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At Aregbesola’s colloquium, El-Rufai, Bagudu, Rewane, others proffer solutions to poverty

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For Nigeria to join the league of rich countries of the world, it must invest aggressively in technology, improve local production, widen the tax net and invest in duty collection and cut cost of governance.

These were some of the proposals offered by experts at the weekend during the yearly Rauf Aregbesola colloquium titled “Government Unusual: Innovative economic solutions to unlock mass prosperity” in Lagos.

The discussants at the virtual event included Governor Nasir El-Rufai of Kaduna State; his Kebbi counterpart, Abubakar Bagudu; Statistician-General/CEO of the National Bureau of Statistics (NBS), Dr. Yemi Kale; chairman of Citibank Nigeria, Yemi Cardoso; CEO of Financial Derivatives Limited, Bismarck Rewane; CEO of Lotus Capital, Hajarah Adeola, and Country Director of DAI, Dr. Joe Abah.

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They maintained that there must be an alternative route to enriching the masses, using viable methods.

Specifically, El-Rufai who spoke on “Insights, examples and experience for mass prosperity”, said there was need to redefine the role of government and its interventions.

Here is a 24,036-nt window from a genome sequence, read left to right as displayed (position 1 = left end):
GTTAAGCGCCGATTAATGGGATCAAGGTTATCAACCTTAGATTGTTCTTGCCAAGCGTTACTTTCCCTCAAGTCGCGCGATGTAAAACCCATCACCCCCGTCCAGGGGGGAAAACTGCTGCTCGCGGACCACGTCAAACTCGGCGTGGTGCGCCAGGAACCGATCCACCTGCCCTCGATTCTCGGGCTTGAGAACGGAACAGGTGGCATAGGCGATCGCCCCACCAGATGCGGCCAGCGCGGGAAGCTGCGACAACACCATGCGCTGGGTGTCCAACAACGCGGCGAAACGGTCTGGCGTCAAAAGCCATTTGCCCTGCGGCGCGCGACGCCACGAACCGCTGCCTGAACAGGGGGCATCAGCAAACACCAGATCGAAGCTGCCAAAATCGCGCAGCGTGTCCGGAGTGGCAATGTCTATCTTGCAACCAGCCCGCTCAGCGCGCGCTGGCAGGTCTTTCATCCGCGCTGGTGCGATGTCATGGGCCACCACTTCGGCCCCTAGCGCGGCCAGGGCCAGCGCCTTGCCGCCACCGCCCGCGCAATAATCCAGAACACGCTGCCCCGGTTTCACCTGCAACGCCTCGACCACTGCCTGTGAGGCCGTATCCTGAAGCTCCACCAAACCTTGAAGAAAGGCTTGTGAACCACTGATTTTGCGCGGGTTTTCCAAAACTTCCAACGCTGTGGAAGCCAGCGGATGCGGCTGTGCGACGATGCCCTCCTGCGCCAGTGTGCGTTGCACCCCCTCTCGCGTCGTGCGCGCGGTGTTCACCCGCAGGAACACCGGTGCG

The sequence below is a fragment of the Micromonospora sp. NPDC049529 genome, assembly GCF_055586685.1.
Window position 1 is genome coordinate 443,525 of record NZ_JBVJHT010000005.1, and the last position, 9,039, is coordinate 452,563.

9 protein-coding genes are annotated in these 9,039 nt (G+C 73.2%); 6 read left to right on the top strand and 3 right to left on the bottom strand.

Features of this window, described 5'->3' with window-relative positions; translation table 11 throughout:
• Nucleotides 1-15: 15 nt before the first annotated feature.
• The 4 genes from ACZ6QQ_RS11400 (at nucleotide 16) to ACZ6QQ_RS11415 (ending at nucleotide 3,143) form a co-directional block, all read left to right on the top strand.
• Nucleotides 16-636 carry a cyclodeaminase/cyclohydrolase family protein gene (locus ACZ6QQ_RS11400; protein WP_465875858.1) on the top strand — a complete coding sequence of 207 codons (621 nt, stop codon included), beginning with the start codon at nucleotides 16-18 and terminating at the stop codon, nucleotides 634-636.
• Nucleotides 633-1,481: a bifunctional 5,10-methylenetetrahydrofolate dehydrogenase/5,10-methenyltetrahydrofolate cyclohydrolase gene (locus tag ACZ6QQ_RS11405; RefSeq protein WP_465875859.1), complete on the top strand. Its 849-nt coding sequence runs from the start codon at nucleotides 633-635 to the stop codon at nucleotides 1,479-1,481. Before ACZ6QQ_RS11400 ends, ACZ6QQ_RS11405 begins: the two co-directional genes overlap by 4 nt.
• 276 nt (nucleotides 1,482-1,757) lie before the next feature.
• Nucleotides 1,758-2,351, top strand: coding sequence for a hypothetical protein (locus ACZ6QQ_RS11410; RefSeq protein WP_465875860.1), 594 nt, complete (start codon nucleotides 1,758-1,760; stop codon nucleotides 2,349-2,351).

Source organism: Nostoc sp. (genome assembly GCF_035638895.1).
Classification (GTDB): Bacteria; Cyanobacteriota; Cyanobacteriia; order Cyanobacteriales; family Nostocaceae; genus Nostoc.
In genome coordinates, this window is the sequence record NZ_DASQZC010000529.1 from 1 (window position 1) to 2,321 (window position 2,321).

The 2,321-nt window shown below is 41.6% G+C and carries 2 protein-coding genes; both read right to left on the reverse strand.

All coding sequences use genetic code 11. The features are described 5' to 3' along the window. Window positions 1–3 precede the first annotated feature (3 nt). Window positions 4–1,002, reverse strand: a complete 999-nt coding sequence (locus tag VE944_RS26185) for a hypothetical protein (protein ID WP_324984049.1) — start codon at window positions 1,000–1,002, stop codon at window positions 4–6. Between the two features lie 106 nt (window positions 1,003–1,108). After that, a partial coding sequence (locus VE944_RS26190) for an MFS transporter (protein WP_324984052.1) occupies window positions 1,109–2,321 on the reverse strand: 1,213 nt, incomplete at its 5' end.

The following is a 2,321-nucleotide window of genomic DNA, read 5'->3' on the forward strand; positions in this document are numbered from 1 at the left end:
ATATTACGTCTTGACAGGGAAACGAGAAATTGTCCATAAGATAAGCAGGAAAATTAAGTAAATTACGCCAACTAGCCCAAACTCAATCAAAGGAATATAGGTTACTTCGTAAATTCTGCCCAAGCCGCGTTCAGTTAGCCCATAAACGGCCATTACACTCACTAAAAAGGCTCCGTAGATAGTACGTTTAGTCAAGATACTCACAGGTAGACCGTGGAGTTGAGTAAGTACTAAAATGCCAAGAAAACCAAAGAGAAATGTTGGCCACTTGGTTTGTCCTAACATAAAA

He observed that investment in digital technology must be prioritised for Africa to join the comity of developed continents.

For Rewane, “Osun is one of the states with the lowest poverty, unemployment rate and misery index. The state also has one of the highest WAEC pass rates meanwhile, it still underperforms its peers in the South West in terms of GDP and IGR while maintaining low unemployment and poverty rates.”

To Kale, “Nigeria remains Africa’s largest economy, but (its) per capita income is rather low for a country of this size, and the level of poverty presents a major development challenge.

“ The recently released poverty data reveal policy and relevant insights to inform interventions aimed at resolving the poverty situation in the country, particularly at sub-national level.”

The participants therefore called on the three tiers of government to develop greater capacity for public-private partnerships, focus on their competitive advantages, raise productive capacities, invest productively as well as design appropriate tax systems to extract revenue from economic activities and produce a roadmap with key elements of a strategy for the nation to return to faster, more sustainable and more inclusive growth that is consistent with its comparative edge.

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